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Militarised Peacekeeping in Darfur

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Discretion, Valour and the (Mal)Functioning of UNAMID

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In February 2014, the United Nations Department of Peacekeeping Operations produced a Strategic Review of the troubled United Nations-African Union Hybrid Operation in the Darfur region of Sudan (UNAMID). The Strategic Review faults many aspects of the operation; however, it finds that its mandate is the correct one, concludes that its staffing levels are sufficient and warmly welcomes what it sees as an improved relationship with the Sudanese government. This report may be contrasted with a Foreign Policy investigation published in April 2014, where journalist Colum Lynch provides an unvarnished analysis of the operation. Relying on documents leaked by Aicha Elbasri, former Spokesperson for UNAMID, the Foreign Policy investigation describes a troubled operation, failing in many of its tasks and mistrusted by parts of the populace. The Foreign Policy investigation portrays a force that routinely downplays or covers up its shortcomings and under-reports violence by the host state government against Darfuri civilians and UNAMID itself. It is argued that the functioning of UNAMID provides a vivid illustration of the difficulties associated with a militarised peacekeeping operation, especially when it is emplaced in a country that never wanted it there in the first place.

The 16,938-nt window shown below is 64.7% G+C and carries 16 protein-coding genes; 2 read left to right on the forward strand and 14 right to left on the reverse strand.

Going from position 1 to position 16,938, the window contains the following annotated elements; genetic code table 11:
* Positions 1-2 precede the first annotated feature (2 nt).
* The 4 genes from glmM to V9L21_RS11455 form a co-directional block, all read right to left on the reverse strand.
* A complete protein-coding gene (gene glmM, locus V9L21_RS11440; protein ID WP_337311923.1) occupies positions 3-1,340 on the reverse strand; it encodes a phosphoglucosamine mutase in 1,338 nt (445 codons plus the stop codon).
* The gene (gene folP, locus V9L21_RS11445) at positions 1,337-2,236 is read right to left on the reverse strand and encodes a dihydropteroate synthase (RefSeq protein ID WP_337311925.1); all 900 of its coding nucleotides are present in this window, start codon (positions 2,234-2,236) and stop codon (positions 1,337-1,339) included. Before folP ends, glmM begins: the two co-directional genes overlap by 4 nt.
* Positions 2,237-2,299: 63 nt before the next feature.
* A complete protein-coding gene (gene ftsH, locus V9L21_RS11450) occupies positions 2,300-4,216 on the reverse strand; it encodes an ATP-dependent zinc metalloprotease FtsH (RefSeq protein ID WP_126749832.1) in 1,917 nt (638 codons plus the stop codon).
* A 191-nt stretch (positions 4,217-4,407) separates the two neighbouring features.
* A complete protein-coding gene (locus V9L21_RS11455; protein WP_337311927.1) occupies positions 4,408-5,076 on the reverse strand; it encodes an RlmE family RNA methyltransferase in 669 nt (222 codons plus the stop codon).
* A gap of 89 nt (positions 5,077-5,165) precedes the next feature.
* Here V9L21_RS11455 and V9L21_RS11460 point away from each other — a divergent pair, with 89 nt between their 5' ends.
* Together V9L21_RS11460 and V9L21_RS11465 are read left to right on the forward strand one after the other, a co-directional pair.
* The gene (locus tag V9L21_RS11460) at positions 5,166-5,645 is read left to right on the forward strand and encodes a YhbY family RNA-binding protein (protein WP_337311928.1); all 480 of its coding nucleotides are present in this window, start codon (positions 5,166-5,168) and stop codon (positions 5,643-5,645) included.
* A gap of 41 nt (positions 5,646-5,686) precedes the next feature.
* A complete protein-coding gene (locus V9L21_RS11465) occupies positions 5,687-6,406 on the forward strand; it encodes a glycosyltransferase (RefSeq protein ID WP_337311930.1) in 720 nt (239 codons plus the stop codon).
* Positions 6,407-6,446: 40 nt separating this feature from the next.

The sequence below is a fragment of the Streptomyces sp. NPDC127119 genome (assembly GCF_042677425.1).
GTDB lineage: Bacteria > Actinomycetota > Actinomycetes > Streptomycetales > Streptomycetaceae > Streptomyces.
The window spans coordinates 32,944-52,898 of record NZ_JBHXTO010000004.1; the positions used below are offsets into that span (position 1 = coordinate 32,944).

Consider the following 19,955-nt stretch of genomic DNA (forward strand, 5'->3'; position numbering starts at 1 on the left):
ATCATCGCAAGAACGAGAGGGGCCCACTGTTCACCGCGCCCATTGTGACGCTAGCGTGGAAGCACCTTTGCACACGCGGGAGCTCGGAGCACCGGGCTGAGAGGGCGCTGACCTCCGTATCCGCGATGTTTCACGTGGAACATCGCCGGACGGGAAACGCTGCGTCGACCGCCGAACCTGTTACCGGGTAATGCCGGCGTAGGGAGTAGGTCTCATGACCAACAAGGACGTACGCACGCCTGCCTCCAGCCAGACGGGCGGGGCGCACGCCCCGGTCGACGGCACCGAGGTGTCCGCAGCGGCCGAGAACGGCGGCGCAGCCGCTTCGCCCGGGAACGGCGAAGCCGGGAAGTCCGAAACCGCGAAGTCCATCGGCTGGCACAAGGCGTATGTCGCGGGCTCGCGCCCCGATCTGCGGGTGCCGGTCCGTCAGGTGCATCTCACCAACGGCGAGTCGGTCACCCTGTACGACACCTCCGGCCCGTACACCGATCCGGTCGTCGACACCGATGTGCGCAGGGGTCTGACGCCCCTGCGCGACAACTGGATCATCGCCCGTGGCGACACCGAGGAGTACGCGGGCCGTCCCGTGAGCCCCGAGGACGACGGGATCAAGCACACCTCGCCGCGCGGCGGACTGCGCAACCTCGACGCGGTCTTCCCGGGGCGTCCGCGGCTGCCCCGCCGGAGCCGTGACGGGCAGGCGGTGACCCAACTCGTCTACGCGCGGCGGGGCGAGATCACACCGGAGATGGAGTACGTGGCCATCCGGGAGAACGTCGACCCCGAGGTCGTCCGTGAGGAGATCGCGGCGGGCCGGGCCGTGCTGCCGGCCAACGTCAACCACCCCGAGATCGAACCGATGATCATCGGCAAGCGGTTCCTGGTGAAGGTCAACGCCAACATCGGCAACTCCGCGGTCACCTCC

Affiliations: 1: University of Glasgow, School of Law, Stair Building, University Avenue, G12 8qq, United Kingdom, James.sloan@glasgow.ac.uk

10.1163/18754112-01902003
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/content/journals/10.1163/18754112-01902003
2015-09-23
2017-11-25

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